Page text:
School librarian challenges district, receives AASL' Intellectual Freedom Award

Contact: Melissa Jacobsen
AASL Communications Specialist
(312) 280-4381
mjacobsen@ala.org

NEWS
For Immediate Release
May 4, 2010

 

CHICAGO – Karyn Storts-Brinks, school librarian for the Knox County School District, is the 2010 recipient of the American Association of School Librarians (AASL) Intellectual Freedom Award. Nominated by the Tennessee Library Association, Storts-Brinks challenged the school district to insure that all students had access to education information on lesbian, gay, bisexual and transgender (LGBT) issues.

As an advisor for the school's Gay Straight Alliance Club, Storts-Brinks noticed that certain websites were being blocked due to the school's Internet filtering software. The "gay-positive" sites were being blocked, but "gay-negative" sites were still accessible to students. Storts-Brinks argued that students were only allowed to access one side of information about LGBT issues.

When Storts-Brinks' challenge of the school district proved unsuccessful, she contacted the ACLU for support. After further negotiations failed to gain any compromise, a lawsuit was filed against the Knox County School District. She and three students were listed as plaintiffs on the lawsuit. Karyn says of filing the lawsuit, "It's really the students who were brave. I'm an adult, I can handle the negative attention; one of the plaintiffs was a freshman at the time."

In June 2009, the Knox County School District agreed to unblock the sites with LGBT information. As a result, all schools in Tennessee changed the settings on their Internet filtering software.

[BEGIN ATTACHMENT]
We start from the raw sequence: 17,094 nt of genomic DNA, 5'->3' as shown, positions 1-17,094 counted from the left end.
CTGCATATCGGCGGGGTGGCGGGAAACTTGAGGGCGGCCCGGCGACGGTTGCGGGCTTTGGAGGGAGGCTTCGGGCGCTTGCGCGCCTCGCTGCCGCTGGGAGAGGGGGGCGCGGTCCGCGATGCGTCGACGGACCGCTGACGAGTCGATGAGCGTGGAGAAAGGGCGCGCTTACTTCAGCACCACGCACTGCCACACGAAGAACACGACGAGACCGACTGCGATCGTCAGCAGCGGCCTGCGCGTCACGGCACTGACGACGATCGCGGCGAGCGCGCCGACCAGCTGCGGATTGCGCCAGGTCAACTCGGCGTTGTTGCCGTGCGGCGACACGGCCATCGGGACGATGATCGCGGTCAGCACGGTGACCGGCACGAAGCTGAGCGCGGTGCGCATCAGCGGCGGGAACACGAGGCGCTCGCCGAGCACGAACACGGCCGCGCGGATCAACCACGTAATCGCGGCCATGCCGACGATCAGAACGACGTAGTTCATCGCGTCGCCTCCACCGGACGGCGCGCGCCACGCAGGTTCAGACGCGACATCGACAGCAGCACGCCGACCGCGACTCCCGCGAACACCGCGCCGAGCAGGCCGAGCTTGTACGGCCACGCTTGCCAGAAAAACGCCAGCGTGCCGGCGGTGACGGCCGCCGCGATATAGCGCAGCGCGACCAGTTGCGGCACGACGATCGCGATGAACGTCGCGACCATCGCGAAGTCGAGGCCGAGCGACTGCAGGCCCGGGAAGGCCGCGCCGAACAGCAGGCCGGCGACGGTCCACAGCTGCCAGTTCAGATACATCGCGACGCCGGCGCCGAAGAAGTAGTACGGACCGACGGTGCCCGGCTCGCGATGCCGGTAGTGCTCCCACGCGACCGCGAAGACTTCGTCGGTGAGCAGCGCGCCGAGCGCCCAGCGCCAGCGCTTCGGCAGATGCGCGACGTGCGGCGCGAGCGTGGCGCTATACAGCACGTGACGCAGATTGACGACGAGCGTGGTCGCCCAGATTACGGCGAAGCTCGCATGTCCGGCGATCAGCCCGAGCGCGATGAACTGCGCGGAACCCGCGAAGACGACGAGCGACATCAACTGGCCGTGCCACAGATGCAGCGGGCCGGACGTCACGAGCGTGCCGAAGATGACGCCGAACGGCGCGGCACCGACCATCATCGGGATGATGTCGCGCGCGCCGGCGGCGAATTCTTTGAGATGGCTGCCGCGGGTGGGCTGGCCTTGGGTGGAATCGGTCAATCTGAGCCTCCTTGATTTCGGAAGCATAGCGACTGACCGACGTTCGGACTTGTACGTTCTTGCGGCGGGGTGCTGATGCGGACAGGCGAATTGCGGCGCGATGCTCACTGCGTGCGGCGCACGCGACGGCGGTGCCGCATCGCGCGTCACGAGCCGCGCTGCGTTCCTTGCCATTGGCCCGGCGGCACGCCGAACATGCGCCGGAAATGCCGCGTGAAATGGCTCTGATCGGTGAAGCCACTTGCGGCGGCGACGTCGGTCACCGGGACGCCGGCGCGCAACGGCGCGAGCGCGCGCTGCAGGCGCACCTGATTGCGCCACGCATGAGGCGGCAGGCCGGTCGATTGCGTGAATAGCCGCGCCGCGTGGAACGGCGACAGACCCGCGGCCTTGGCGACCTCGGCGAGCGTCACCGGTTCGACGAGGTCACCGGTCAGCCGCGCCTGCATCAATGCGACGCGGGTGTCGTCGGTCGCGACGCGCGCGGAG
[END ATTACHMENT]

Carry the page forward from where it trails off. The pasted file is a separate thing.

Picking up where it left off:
Betsy Davis, chair of the Intellectual Freedom Award Subcommittee, said, "The Intellectual Freedom Award selection committee was impressed with Karyn's commitment to her students.  She was willing to put her career on the line in order to defend her high schoolers' right to information.  I hope that in a similar situation I would be as brave.  Her story is inspiring, and the students of Tennessee are lucky to have her as their advocate."

Storts-Brinks will be honored at AASL's Awards Luncheon during ALA's 2010 Annual Conference in Washington, D.C. The luncheon will be held Monday, June 28.

Established in 1982, the award, $2,000 to the recipient and $1,000 to the media center of the recipient's choice, is given for upholding the principles of intellectual freedom as set forth by AASL and ALA. The award is sponsored by ProQuest.

The American Association of School Librarians, www.aasl.org, a division of the American Library Association (ALA), promotes the improvement and extension of library services in elementary and secondary schools as a means of strengthening the total education program. Its mission is to advocate excellence, facilitate change and develop leaders in the school library field.